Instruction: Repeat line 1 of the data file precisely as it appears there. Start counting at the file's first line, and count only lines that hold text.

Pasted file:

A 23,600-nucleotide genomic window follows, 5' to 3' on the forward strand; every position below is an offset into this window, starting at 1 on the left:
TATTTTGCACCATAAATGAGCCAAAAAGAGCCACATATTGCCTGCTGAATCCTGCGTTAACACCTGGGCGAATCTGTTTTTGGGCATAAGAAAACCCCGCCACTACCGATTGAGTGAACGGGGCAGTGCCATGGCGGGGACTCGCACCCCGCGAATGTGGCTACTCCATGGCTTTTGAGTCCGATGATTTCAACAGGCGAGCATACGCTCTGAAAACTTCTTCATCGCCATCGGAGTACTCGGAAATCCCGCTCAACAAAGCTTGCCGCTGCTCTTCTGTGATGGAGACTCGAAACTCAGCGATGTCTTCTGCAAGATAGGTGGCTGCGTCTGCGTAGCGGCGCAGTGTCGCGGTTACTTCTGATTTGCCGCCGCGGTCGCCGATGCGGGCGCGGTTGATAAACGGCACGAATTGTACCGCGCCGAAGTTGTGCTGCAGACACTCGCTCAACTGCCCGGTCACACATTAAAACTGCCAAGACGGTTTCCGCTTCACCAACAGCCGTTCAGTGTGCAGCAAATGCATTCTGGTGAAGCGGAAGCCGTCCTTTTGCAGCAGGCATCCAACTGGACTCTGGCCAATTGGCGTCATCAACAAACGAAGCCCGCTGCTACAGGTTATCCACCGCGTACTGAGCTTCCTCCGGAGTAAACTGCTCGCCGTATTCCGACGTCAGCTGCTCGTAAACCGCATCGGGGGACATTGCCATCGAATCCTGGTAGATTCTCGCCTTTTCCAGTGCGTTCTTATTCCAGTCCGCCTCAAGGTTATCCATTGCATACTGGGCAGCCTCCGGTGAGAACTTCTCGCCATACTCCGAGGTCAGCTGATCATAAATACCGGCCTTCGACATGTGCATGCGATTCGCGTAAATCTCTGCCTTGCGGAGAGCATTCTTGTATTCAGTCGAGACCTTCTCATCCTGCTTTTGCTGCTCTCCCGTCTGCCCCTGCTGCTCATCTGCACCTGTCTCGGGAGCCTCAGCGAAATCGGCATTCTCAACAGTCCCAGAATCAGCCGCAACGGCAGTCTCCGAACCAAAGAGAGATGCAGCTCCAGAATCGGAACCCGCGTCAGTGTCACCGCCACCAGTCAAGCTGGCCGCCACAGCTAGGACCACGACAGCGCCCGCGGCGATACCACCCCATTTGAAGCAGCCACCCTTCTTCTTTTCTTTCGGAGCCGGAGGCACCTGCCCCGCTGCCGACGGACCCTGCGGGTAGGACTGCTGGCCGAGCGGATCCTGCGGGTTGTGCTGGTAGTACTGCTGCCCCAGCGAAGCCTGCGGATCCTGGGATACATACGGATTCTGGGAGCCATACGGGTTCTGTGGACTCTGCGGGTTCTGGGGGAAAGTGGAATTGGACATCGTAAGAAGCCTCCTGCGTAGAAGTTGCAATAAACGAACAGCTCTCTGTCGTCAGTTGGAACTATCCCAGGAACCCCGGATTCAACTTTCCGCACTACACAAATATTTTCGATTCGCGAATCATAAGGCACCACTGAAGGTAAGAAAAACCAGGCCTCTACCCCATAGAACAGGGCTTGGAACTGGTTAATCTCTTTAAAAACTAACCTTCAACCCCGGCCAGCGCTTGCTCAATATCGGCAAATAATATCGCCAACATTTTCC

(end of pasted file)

A 23,600-nucleotide genomic window follows, 5' to 3' on the forward strand; every position below is an offset into this window, starting at 1 on the left: